Nova Scotia's attorney general has yet to decide, but the commission responsible for policing in Halifax has voted for a moratorium on controversial police checks.

The police commission also called for an apology to the black community.

Both the RCMP and Halifax police said at the meeting on Monday that there's no quota on the controversial practice.

“It shows there's some miscommunication happening,” said Halifax Regional Coun. Lindell Smith, who also sits on the board of police commissioners. “Our inspector says there is no quota, but hearing from front-line officers that there is a quota.”

A report released last month found black people were six times more likely to be stopped by police in Halifax than white people.

That has many calling for an end to street checks.

“The important piece of this whole discussion is that we need to generate discussion, we need to do something differently -- I think we all accept that,” said Halifax Regional Police Supt. Don MacLean. “The report has highlighted issues that require some substantive change. How to get to that substantive change may be open for discussion.”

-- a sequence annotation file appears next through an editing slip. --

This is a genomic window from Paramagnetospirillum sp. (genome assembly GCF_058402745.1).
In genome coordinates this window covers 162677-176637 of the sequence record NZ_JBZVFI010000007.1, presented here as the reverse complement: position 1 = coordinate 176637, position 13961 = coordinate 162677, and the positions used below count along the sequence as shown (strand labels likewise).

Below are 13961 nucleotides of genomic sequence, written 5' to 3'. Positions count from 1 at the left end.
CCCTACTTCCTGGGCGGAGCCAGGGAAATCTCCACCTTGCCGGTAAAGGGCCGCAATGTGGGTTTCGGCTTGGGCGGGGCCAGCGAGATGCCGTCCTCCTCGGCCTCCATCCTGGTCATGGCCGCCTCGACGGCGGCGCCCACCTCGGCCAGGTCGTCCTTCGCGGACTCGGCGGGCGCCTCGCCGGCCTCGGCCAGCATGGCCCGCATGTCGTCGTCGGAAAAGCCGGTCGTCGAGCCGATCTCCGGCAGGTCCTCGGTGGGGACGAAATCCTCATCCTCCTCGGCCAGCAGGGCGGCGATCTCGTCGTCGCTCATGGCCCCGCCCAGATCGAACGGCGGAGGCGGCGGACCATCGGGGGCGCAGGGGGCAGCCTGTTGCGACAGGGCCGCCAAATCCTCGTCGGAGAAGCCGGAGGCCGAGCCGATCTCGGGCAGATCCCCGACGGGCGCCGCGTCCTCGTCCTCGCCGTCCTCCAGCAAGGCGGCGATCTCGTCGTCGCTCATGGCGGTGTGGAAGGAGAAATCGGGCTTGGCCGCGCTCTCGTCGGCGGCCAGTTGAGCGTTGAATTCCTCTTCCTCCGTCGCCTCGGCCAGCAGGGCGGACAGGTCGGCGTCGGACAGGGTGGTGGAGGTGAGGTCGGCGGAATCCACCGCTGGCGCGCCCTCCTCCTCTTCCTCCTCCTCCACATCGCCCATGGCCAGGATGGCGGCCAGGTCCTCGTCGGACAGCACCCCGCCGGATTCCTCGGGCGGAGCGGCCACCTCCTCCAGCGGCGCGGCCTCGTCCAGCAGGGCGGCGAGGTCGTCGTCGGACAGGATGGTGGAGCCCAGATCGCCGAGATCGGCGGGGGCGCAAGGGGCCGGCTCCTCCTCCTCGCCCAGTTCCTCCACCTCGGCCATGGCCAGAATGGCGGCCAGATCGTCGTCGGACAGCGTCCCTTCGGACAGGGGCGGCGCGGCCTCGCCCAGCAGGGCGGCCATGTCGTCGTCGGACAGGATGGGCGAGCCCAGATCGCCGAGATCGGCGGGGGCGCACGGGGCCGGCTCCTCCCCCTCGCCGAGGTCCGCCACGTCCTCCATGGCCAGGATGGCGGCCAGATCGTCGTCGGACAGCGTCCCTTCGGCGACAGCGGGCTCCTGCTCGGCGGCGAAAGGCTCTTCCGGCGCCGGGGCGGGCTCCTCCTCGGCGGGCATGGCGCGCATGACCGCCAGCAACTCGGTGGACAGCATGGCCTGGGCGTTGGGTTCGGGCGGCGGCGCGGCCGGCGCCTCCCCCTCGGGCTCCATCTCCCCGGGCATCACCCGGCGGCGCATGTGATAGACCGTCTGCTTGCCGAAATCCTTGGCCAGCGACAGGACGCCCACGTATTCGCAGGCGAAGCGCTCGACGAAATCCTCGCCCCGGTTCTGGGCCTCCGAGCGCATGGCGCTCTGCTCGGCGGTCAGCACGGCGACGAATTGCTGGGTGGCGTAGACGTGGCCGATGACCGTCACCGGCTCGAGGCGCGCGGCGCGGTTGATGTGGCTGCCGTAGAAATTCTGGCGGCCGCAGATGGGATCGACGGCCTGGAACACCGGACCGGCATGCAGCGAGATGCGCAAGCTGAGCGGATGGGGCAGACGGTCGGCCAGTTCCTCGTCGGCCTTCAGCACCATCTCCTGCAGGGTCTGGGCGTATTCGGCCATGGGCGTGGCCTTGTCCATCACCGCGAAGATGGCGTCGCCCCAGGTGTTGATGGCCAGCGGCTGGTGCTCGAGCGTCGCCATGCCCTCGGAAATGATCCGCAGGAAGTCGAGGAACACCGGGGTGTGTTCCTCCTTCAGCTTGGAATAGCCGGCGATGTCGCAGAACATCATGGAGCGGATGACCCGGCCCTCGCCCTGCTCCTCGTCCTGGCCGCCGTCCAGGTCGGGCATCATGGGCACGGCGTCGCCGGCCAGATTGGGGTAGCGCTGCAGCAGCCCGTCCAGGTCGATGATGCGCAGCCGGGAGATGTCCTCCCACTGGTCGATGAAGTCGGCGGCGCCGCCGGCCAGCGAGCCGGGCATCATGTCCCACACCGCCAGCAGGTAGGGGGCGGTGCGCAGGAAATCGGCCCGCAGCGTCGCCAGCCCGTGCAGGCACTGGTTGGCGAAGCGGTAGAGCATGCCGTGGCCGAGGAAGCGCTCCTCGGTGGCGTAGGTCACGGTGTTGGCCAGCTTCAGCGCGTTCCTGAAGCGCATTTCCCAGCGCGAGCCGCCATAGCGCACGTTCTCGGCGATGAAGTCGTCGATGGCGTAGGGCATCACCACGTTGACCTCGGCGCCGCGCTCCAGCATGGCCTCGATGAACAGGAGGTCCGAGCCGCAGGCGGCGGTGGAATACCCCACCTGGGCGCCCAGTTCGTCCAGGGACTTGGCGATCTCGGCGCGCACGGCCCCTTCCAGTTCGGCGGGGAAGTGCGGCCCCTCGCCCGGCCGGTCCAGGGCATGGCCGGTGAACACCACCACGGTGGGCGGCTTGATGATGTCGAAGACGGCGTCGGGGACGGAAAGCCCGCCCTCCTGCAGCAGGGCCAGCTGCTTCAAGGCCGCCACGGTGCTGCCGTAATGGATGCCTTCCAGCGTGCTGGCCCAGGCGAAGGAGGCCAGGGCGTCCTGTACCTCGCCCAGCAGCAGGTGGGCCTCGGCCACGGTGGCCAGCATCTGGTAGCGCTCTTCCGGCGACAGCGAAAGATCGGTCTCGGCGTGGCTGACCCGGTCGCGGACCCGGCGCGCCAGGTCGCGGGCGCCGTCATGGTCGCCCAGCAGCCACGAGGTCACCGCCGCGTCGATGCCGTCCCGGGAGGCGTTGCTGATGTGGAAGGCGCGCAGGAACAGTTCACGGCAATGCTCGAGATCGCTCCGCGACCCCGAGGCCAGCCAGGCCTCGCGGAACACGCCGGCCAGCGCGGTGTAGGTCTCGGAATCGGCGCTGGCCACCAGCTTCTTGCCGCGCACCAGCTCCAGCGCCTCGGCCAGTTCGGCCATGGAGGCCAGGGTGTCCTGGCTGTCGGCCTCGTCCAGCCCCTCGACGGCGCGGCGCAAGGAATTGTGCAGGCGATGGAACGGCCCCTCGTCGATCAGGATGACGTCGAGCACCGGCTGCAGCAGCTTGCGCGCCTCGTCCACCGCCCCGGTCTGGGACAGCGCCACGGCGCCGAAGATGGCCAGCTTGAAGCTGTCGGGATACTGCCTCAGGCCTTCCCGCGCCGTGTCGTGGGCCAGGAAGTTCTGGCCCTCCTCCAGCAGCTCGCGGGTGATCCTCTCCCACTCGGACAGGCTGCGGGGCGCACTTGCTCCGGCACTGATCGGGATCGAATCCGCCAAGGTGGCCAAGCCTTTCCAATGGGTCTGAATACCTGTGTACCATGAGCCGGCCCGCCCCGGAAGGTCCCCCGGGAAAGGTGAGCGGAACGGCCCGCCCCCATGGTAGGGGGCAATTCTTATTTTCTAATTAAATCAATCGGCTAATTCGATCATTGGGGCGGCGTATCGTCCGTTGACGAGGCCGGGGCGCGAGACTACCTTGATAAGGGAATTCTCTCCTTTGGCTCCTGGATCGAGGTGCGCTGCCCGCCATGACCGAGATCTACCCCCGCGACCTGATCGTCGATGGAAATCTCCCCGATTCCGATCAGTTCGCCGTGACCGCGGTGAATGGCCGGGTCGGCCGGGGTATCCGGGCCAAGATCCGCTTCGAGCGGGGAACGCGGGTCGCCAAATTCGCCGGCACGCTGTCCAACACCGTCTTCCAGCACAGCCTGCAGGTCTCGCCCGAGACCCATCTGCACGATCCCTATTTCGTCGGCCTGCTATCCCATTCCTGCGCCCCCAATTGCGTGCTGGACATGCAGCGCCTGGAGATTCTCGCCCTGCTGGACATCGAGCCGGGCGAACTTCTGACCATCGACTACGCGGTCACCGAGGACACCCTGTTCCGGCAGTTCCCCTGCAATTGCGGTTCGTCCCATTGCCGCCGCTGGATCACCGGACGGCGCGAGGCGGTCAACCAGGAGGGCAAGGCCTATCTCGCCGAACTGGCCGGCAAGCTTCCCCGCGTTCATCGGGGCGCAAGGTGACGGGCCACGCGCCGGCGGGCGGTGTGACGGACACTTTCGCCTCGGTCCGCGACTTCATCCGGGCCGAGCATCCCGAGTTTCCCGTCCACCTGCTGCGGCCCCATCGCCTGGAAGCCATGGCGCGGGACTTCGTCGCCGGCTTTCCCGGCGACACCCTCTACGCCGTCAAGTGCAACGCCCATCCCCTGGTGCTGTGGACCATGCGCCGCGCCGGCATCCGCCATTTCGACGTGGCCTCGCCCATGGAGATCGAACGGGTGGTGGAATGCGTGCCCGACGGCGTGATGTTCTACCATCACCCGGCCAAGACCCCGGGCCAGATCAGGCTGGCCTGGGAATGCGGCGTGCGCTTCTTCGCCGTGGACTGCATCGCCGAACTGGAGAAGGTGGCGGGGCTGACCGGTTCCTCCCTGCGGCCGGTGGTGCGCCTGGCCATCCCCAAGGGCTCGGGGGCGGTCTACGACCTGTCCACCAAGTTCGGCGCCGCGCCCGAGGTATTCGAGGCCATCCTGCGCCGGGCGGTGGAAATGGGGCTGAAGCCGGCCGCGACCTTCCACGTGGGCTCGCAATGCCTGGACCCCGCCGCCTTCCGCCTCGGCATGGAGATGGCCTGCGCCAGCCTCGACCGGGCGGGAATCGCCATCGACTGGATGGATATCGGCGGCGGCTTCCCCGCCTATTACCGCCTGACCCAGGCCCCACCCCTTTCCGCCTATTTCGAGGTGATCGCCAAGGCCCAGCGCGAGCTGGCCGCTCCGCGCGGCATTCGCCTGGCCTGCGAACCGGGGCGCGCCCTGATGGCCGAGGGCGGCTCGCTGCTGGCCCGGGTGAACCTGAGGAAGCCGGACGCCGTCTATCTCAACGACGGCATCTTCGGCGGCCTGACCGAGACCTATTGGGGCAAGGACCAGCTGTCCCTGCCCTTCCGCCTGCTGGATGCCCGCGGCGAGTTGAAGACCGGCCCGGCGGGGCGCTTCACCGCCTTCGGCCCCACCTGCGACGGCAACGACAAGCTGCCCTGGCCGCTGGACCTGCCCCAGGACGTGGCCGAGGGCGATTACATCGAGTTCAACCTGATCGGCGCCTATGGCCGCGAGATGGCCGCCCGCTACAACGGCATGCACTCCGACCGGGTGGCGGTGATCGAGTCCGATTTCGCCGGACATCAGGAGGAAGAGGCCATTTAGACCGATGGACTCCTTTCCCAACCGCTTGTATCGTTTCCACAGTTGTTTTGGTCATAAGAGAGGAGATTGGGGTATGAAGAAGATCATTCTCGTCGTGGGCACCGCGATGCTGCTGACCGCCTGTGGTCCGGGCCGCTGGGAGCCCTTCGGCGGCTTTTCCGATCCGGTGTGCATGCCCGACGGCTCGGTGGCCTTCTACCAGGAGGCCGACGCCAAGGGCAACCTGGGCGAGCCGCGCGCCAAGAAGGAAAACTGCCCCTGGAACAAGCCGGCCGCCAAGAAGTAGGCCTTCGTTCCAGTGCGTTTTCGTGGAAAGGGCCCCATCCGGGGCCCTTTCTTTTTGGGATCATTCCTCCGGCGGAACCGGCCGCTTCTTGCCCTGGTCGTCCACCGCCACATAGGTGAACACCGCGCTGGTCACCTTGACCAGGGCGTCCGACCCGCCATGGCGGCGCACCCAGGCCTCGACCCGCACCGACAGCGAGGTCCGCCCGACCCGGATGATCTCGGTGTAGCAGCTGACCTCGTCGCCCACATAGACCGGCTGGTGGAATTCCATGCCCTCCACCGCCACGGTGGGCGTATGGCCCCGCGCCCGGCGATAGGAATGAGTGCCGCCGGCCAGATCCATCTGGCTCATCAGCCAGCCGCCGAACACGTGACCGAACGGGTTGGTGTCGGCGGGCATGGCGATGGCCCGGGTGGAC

Monday afternoon, Smith put forward a motion to recommend that a moratorium be put on street checks, pending the development of a policy.

In addition, that motion asked that police apologize to the black community. The motion passed unanimously.

“A ban would have symbolically meant a lot to the community because we are recommending that it ends,” Smith said.

Natalie Borden is also on the board of police commissioners.

“We certainly can't argue with the evidence,” Borden said. “The evidence is very clear as to what's happening and what's happening is not appropriate. I think given the response by the community and what we know are the responsibilities of the police force. So what this will do is it will put the recommendation forward to the police commissioner, to the RCMP officer in charge, as well as to the minister, and certainly help guide our way forward.”

Some say the recommendations don't go far enough.

“We don't need a policy; we have a policy,” said Connor Smithers-Mapp of Equity Watch and Racism-Free Transit Halifax. “It's called the law. It's called the Canadian Charter of Rights and Freedoms, which says that as a police officer, you are not empowered to just go up to someone, based on the colour of their skin and start asking for an ID and asking what they're doing there.”

There is no timeline in place for when the board may hear back on their recommendations.

Last Friday, Nova Scotia Justice Minister Mark Furey said he was hoping to have a final decision on how the province will move forward on the issue of street checks, sometime this week.

With files from CTV Atlantic’s Natasha Pace.